Montana’s TikTok Ban: Breaking the Internet and Undermining Online Privacy  Thumbnail
Strengthening the Internet 6 May 2024

Montana’s TikTok Ban: Breaking the Internet and Undermining Online Privacy 

By Dan YorkDirector, Internet Technology
John MorrisPrincipal, U.S. Internet Policy and Advocacy

Asking TikTok, Google, and Apple to more intrusively track nearly every American with a cell phone, based on the possibility that a TikTok user might enter Montana, would be a significant invasion of privacy. And yet that is the likely outcome if Montana’s law SB 419 is allowed to take effect. 

A law that claims to protect Montana residents’ privacy would, in fact, make us all less secure. And, if the law takes effect, it could lead to a splintered and fragmented Internet as other US states may rush to impose bans on applications that they do not like. 

Today, we filed an amicus brief with the US 9th Circuit Court of Appeals, asking the court to affirm a lower court’s preliminary injunction that stops this law from taking effect while the case proceeds. 

A Quick Summary of Montana’s TikTok Ban 

In 2023, the US State of Montana passed a law, SB 419, that bans TikTok from operating in Montana and imposes stiff penalties on the TikTok app and the Apple and Google mobile app stores. The Montana law would make these companies liable for ten thousand dollars each time a user in Montana accesses TikTok or is offered the ability to access or download the app, plus an additional ten thousand dollars a day thereafter for as long as the violation continues. 

The law was due to take effect on January 1, 2024, but  TikTok sued, as did a group of its users, both requesting a preliminary injunction. A US District Court judge granted the injunction, stopping the law from taking effect while the proceedings progress. The judge did so on the grounds that TikTok and its users would be able to show that the law violates the First Amendment, is preempted by federal national security law, and violates the Commerce Clause of the US Constitution. The state of Montana appealed the preliminary injunction to the Ninth Circuit, and the case is continuing. After a ruling (sometime later in 2024), the losing side could seek review by the US Supreme Court. 

The Bigger Picture—Internet Fragmentation and Splintering 

Our largest concern is the precedent this could set and the chaos it could unleash within the United States—and the world.  

This law is the first legislative attempt in the US to ban a software application at the state level. If this law is allowed to stand and go into effect, we expect other US states would also seek bans of various apps based on their legislative and political priorities. One state might seek to ban YouTube, while another might target X (formerly Twitter), and others might focus on Facebook or Instagram.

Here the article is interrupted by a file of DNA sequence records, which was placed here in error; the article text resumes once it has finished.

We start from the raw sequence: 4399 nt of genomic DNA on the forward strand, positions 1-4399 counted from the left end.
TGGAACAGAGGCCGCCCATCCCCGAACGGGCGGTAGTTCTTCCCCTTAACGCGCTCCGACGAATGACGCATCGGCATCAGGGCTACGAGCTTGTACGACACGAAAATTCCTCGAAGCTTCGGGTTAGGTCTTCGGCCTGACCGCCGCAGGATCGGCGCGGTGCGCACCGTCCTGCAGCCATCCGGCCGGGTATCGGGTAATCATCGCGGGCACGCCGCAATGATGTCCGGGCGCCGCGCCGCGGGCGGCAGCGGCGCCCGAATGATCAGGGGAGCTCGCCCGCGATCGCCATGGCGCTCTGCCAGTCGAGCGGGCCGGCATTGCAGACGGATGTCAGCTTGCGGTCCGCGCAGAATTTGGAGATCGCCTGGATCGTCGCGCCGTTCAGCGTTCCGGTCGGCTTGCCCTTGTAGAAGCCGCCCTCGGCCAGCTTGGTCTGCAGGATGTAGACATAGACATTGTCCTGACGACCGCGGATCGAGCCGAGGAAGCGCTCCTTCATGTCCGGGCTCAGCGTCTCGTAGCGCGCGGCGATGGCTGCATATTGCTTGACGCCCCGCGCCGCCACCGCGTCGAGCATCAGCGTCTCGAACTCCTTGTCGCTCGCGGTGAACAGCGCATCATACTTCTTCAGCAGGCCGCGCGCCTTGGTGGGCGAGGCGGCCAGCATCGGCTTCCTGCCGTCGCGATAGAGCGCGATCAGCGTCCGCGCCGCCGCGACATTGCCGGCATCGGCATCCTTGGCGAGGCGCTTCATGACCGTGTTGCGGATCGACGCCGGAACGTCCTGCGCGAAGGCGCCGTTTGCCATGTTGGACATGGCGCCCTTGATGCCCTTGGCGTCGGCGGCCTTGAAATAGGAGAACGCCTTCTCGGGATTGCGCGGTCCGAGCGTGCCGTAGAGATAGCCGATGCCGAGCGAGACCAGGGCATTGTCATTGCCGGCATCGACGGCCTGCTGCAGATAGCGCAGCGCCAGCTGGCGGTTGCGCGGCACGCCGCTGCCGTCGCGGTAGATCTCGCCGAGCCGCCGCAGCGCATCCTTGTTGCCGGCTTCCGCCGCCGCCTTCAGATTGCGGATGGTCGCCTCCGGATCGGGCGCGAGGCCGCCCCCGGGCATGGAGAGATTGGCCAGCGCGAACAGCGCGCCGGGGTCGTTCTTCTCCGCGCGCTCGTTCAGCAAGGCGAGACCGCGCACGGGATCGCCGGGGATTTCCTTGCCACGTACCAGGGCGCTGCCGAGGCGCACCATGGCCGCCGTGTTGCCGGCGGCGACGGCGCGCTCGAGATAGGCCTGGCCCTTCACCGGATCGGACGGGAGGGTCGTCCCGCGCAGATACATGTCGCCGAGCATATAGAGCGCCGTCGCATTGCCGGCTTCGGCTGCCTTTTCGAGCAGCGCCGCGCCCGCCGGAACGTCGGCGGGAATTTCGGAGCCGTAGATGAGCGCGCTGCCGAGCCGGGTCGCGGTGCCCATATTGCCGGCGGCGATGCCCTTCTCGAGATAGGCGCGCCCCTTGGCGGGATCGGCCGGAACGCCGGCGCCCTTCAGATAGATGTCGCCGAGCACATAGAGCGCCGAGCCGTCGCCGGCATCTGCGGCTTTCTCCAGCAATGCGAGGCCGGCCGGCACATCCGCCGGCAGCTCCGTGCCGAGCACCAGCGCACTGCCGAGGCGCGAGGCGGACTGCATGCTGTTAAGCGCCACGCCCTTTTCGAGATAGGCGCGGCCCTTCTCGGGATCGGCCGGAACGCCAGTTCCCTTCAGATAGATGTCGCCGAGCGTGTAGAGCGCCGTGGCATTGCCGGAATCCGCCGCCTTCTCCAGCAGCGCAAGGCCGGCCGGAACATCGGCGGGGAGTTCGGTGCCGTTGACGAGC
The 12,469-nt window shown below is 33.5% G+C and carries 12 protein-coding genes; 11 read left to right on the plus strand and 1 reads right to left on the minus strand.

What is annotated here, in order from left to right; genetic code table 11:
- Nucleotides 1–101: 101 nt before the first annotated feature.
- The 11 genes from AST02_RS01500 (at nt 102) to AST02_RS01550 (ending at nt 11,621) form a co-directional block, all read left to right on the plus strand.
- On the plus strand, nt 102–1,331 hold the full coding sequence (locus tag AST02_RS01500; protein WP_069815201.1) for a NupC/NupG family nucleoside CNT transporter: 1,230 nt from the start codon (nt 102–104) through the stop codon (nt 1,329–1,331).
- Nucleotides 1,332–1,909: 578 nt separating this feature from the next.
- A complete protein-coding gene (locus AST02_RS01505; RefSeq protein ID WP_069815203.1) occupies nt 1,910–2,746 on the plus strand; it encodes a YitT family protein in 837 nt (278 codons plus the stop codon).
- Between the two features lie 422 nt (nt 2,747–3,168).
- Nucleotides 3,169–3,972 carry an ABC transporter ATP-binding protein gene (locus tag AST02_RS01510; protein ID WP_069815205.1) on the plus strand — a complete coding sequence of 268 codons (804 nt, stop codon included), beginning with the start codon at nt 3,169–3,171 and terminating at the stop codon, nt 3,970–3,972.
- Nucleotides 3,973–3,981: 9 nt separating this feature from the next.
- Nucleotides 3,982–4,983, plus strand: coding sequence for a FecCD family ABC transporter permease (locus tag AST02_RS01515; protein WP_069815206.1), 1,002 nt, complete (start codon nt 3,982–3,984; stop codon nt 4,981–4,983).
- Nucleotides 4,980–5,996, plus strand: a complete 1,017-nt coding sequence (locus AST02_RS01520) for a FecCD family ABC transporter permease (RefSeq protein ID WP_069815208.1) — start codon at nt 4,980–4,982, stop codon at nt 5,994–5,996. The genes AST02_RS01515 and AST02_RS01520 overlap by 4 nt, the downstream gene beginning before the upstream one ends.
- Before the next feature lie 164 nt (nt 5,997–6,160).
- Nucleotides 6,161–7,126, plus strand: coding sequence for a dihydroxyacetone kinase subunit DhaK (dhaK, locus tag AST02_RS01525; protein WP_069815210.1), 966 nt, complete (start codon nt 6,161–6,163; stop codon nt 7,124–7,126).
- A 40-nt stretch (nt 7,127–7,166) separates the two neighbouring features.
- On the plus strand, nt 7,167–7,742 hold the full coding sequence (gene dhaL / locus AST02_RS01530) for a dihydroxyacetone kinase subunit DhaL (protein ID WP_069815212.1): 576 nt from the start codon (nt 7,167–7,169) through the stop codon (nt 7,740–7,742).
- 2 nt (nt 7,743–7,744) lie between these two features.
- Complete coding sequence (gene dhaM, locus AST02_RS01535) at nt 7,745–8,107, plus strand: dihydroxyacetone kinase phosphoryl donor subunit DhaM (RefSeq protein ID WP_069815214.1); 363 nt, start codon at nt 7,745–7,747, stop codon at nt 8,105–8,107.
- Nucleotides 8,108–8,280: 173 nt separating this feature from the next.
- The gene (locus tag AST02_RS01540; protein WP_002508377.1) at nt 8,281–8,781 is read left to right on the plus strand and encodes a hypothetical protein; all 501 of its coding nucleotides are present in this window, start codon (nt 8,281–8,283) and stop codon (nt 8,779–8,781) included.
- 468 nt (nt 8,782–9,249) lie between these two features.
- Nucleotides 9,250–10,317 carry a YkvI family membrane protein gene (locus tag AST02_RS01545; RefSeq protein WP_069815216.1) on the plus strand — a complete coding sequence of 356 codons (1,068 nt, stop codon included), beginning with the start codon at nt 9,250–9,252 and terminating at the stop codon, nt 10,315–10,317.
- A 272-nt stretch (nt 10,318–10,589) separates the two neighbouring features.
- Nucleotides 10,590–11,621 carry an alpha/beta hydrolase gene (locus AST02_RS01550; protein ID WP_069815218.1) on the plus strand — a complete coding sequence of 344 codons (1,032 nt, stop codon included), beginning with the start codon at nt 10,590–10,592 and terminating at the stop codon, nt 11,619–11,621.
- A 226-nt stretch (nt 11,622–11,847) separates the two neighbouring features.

This would rapidly lead to an extremely fragmented and splintered user experience depending upon where you live and travel in the US (what we refer to as a splinternet). 

Similarly, other countries may be emboldened to ban applications and services in their regions, further splintering and diminishing the user experience across the global Internet. We’ve, of course, seen these kinds of application bans for years from countries such as China, Russia, North Korea, and Iran, but this law may provide justification for countries who have historically supported a more open Internet to consider application banning. (A concern we also share about the recent US law related to TikTok signed by President Biden.) 

Why Montana’s TikTok Ban Won’t Work Technically 

As we explain in detail in the brief, the Internet doesn’t work in the way Montana law assumes. The Internet is not geographical, it does not recognize state boundaries. A beautiful aspect of the Internet is that it is a borderless communication medium. People in Montana can view information from all over the world. And people from all over the world can view information from Montana. This open and accessible architecture is one of the critical properties that have led to the success of the global Internet over the past 50 years—it means that someone can add a new website to the Internet without seeking permission from a local or national government authority.   

Attempting to impose borders on the Internet, as the State of Montana is attempting through SB 419, runs directly into significant technical, privacy, and security challenges. In the brief, we explain accuracy problems with geographic blocking (“geoblocking”) using IP addresses and how it can often be easily circumvented but with added security risks. We also point out that other mechanisms of geoblocking using GPS and other location services, while more accurate, would require collecting far more user information than TikTok and the Apple and Google app stores are currently collecting. 

The State of Montana would wind up requiring these services to be more intrusive and collect more information about Montana citizens. Even worse, TikTok and the app stores would have to collect all this intrusive information about everyone in the United States (and everyone visiting the United States) in order to be sure that TikTok is not accessible to users in Montana, either on mobile phones, on desktops, or via embedded videos on web pages. 

For all of these reasons, as well as the economic considerations we outlined in our amicus brief, we asked the 9th Circuit Court of Appeals to let the preliminary injunction stand while the case continues. We look forward to seeing how they rule. 

Image © Hunter Wiseley on Unsplash

Disclaimer: Viewpoints expressed in this post are those of the author and may or may not reflect official Internet Society positions.

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